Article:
Bassweight - The Growth of Dubstep DVD Review
I don't actually know the release date for this excellent documentary DVD (it says November on the blurb), but the 8th seems appropriate given the weight of choice when creating and listening to the genre of 'dubstep'.
"Bassweight" is another measure of how essential the sub-bass frequencies are to this most British of musical genres. Born out of South London districts such as Thornton Heath, Broad Green, Purley and Norwood, dubstep still flirts with crossover appeal some ten years after the initial conception in Croydon by....well no-one knows. 2-step garage appears to be the connecting point, geographically at least, but dubstep is a community all on its own and its origins are vague. Its hometown doesn't appear to give much time to it, despite drawing in shed-loads of clubbers to its various haunts (especially the Black Sheep Bar's Dub Kulture nights), yet this film and the music suggests this is far more global than the restrictive and testy postcode of CR0.
Directed by SRK, this DVD (and previously aired film at numerous European arts and music festivals) explores the origins of dubstep, its creators, the pirate stations, the pressing plants and first and utterly foremost, the DJs and promoters of a scene that has just started to create blips on TV channels and media PR consultants. My message to most of them is - leave it, stick with X Factor. This has been a street scene for too long to be bastardized.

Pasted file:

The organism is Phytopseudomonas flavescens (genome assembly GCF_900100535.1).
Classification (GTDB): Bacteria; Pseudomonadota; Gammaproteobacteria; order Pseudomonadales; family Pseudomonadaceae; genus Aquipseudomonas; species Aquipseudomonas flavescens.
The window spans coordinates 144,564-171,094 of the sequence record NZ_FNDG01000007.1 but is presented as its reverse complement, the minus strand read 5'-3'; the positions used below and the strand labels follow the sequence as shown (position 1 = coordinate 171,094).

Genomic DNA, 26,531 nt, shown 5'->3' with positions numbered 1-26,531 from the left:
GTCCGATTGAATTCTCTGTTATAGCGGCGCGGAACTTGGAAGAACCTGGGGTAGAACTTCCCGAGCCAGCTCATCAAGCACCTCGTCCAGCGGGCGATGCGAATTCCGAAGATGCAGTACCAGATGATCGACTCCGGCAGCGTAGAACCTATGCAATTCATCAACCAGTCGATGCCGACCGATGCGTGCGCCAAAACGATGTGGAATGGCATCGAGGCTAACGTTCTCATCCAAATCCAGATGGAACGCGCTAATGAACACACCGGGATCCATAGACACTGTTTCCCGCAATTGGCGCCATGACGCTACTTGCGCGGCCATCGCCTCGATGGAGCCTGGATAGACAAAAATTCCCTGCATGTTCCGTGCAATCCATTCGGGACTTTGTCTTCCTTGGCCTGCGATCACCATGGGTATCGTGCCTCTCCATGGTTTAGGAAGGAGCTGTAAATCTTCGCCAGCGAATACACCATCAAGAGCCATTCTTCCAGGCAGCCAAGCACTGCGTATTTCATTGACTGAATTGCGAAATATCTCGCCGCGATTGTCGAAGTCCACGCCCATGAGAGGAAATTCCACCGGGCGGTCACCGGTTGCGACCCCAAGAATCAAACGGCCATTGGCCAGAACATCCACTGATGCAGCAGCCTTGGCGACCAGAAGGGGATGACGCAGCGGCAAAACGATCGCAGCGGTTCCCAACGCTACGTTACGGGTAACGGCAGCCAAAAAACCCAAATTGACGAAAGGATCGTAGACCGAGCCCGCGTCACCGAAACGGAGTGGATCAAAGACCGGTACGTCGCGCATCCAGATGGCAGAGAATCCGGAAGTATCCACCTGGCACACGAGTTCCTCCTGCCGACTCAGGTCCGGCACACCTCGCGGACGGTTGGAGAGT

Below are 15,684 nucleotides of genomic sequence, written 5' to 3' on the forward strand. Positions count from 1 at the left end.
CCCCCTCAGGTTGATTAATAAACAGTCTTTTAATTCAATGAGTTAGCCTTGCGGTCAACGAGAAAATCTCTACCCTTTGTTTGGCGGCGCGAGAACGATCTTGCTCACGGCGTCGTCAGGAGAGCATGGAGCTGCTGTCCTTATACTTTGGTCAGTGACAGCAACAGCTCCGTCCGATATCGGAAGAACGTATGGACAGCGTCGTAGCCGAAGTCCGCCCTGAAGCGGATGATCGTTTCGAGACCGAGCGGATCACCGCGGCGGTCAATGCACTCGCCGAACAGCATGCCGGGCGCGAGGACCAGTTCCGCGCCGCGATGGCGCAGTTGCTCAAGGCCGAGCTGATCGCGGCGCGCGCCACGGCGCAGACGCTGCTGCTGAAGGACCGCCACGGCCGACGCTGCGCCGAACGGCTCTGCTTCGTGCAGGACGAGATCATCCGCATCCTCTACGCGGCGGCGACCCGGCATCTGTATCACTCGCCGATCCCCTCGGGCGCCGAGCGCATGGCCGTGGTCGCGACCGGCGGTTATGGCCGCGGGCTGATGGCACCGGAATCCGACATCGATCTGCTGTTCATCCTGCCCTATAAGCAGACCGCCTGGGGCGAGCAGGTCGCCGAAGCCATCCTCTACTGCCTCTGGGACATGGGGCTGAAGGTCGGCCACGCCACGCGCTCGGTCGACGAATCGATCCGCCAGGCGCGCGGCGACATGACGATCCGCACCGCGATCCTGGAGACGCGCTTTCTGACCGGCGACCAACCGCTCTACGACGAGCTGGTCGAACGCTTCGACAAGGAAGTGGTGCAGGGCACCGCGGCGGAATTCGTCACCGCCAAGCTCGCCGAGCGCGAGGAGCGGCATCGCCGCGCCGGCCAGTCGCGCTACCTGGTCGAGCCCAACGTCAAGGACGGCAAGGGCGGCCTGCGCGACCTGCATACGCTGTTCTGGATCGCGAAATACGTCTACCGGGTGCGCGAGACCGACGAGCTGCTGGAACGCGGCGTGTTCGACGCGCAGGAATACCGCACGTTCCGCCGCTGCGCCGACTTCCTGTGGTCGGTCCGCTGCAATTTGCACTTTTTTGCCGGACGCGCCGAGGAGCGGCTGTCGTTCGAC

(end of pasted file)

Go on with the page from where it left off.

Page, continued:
Benga, Skream, Artwork (basically Magnetic Men), Hyperdub's Kode 9 and Burial, Mala from Digital Mistickz and N-Type provide the artist's point of view, while many other luminaries within dubstep's formative process, including Deapoh, frontman and founder for Bare Dubs and Bare Files, plus Mary Anne Hobbs and Sgt Pokes from the very different ends of radio presentation, give advice on how to present a show from the 'towers of London' without being detected. It's also all about the vinyl and dub-plates, quietly emulating the slip-shod Jamaican studio scene, prompted by frequent trips to record shops such as Soho's awesome Soul Jazz shop.
If you thought dubstep was restricted to Sarf Lunnun, think again - Holland, Belgium, Denmark, Finland and even the States are name-checked in the film - plus some footage from Japan.
Insightful, inspirational and intriguing - dubstep remains an unspoilt and unexplored territory to the majors (despite dabbling from Skream, Breakage and Magnetic Man) and this documentary is an essential peep-eyed view into the evolution of a worthy British scene. Beautifully filmed and respectfully edited without bullshit and packed full of live performance, this is a film that may just become the 'Filth and the Fury' of dubstep's history.